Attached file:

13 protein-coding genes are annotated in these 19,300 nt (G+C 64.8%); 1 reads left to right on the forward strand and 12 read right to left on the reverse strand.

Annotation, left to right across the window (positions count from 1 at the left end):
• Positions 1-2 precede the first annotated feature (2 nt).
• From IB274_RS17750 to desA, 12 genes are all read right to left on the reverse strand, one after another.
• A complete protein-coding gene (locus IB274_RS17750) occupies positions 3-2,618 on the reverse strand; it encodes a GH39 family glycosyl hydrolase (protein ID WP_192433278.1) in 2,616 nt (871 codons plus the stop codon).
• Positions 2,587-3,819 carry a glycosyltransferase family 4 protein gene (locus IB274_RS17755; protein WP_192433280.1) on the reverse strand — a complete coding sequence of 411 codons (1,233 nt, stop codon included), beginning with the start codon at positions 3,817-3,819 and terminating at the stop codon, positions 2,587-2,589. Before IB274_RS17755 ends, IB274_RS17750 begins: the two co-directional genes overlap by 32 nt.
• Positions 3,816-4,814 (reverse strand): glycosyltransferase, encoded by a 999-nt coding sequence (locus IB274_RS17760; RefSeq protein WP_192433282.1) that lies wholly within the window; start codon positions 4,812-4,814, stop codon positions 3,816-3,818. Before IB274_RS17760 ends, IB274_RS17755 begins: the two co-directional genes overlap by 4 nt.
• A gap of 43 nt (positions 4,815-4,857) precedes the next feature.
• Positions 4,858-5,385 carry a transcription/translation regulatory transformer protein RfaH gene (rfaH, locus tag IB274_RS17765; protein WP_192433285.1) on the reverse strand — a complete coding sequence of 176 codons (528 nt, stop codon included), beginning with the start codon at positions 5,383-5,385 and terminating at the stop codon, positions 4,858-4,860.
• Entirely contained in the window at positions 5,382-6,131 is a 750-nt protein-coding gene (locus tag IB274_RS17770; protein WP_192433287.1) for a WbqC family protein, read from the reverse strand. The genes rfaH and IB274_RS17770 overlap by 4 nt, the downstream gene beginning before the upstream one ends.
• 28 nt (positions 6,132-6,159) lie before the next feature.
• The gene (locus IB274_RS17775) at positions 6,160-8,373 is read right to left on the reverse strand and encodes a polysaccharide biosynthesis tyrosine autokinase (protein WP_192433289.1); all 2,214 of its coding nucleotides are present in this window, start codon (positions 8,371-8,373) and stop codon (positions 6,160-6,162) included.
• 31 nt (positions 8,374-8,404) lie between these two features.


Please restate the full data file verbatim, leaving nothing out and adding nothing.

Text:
13 protein-coding genes are annotated in these 19,300 nt (G+C 64.8%); 1 reads left to right on the forward strand and 12 read right to left on the reverse strand.

Annotation, left to right across the window (positions count from 1 at the left end):
• Positions 1-2 precede the first annotated feature (2 nt).
• From IB274_RS17750 to desA, 12 genes are all read right to left on the reverse strand, one after another.
• A complete protein-coding gene (locus IB274_RS17750) occupies positions 3-2,618 on the reverse strand; it encodes a GH39 family glycosyl hydrolase (protein ID WP_192433278.1) in 2,616 nt (871 codons plus the stop codon).
• Positions 2,587-3,819 carry a glycosyltransferase family 4 protein gene (locus IB274_RS17755; protein WP_192433280.1) on the reverse strand — a complete coding sequence of 411 codons (1,233 nt, stop codon included), beginning with the start codon at positions 3,817-3,819 and terminating at the stop codon, positions 2,587-2,589. Before IB274_RS17755 ends, IB274_RS17750 begins: the two co-directional genes overlap by 32 nt.
• Positions 3,816-4,814 (reverse strand): glycosyltransferase, encoded by a 999-nt coding sequence (locus IB274_RS17760; RefSeq protein WP_192433282.1) that lies wholly within the window; start codon positions 4,812-4,814, stop codon positions 3,816-3,818. Before IB274_RS17760 ends, IB274_RS17755 begins: the two co-directional genes overlap by 4 nt.
• A gap of 43 nt (positions 4,815-4,857) precedes the next feature.
• Positions 4,858-5,385 carry a transcription/translation regulatory transformer protein RfaH gene (rfaH, locus tag IB274_RS17765; protein WP_192433285.1) on the reverse strand — a complete coding sequence of 176 codons (528 nt, stop codon included), beginning with the start codon at positions 5,383-5,385 and terminating at the stop codon, positions 4,858-4,860.
• Entirely contained in the window at positions 5,382-6,131 is a 750-nt protein-coding gene (locus tag IB274_RS17770; protein WP_192433287.1) for a WbqC family protein, read from the reverse strand. The genes rfaH and IB274_RS17770 overlap by 4 nt, the downstream gene beginning before the upstream one ends.
• 28 nt (positions 6,132-6,159) lie before the next feature.
• The gene (locus IB274_RS17775) at positions 6,160-8,373 is read right to left on the reverse strand and encodes a polysaccharide biosynthesis tyrosine autokinase (protein WP_192433289.1); all 2,214 of its coding nucleotides are present in this window, start codon (positions 8,371-8,373) and stop codon (positions 6,160-6,162) included.
• 31 nt (positions 8,374-8,404) lie between these two features.